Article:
In a generation witnessing a nationwide health crisis due to rising costs for the public health sector, education on healthcare is becoming increasingly vital in Mexico. As a result, Livemed, has stepped in to bridge the knowledge gap among the Mexican population. Providing real-time, reliable information about life sciences products through an interactive platform means that physicians are able to stay abreast of medical developments and streamline diagnostics.
Divided into three sectors of medical professionals, business and patients, Livemed’s main objective is the universal promotion of educational medical training. The company currently has 80,000 physicians enrolled in live and online courses designed to update medical knowledge. Livemed also offers an interactive online channel, MedChannel, where diverse educational resources are available to members across Latin America, providing information on a range of sectors from pharmaceuticals to medical devices.
The annual Expomed conference is organized and run by Livemed, a response to the gap in the market for a single conference designed to inform patients and doctors about available medical devices and technology. The company also organizes the National Medical Conference, a forum for information in regards to children’s health. After last year’s acquisition of its health and wellbeing division Livemed, set up a health fair, named Expo Salud y Bienestar, focused on helping people to prevent or diagnose many common diseases.
Ángel Vázquez Hernández, Livemed’s Director General, identifies the fragmentation of the country’s economic sectors in general, and the healthcare sector in particular, as the reason why the company has a strong market potential. In recent years, several organizations have been created to combine various segments of the healthcare industry, something which has proven difficult to coordinate between the public and private sectors. Expomed aims to bring together companies of all sizes within the pharmaceutical industry, inviting international companies to build awareness of the service and equipment available internationally at the local hospitals and clinics they visit. “We want this fair to become a hub in Latin America and attract international companies to conduct business in Mexico,” says Vázquez.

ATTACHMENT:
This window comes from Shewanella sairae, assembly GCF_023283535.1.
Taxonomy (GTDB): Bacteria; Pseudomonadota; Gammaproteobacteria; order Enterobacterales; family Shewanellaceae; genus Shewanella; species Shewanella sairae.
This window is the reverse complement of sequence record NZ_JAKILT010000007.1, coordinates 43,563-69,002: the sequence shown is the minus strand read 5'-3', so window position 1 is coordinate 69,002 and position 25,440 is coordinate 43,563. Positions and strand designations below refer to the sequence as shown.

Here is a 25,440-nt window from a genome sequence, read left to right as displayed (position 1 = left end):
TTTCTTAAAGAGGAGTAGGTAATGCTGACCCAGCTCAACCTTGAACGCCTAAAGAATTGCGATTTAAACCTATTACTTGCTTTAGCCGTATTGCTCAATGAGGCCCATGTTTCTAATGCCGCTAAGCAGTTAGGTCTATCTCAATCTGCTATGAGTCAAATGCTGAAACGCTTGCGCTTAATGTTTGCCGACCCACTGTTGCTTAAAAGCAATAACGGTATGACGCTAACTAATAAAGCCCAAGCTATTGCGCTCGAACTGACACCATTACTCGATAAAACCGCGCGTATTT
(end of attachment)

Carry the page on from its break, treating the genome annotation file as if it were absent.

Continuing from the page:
Having organized the conferences over seven years, Livemed has hosted visitors from 18 different countries, a significant feat given the sector’s high levels of fragmentation. Vázquez believes, however, that the problems witnessed by this issue are slowly being overcome, with Livemed’s influence expanding from initial collaboration with 4,000 companies to more than 25,000 across several industries. The Expomed conference were initiated 12 years ago but the previous five exhibitions faced losses, due in part, Vázquez believes, to a failure to specify goals and objectives for promotion materials. After Livemed assumed control of the event’s organization two years ago, Expomed grew in size by 30%, and 80% of available spaces were sold at the latest event. Moreover, Vázquez expects attendance to double in the next year.
This year, the slogan for the conference is “Ven y Checate” (Come and Check Yourself), which is part of a concerted focus to create awareness about several health problems and encourage people to visit health professionals for diagnosis. This event offers several physical activities, including karate and yoga, as well as education about nutrition and mental health care. Diagnostic services are provided, with GNP set to carry out tomographies and Devlin to perform eye exams at this year’s Expomed.
Additionally, there is the opportunity to become CPR certified, with 500 people taking advantage of the course last year. At this point, Livemed is focusing more on chronic diseases related to obesity, like diabetes, hypertension, cardiovascular diseases, cancer, and metabolic disease, the company seeks to provide an integral approach to health, including several basic services that are often overlooked, such as dental care through free dental examinations and education about essential dental care.
As well as the various conferences, Livemed also offers free webpages and online courses covering many health topics. Furthermore, each of the talks at the expos are recorded and published online for accessibility to the general public. Books and online courses are also provided for the 45,000 doctors preparing to take the National Exam of Medical Residencies to access a specialty each year, addressing the shortage of medical specialists in Mexico. This shortage is exacerbated by the fact that both public and private hospitals cannot afford to hire the necessary amount of specialists, and for that reason 85% of Livemed’s training programs are geared toward creating specialists.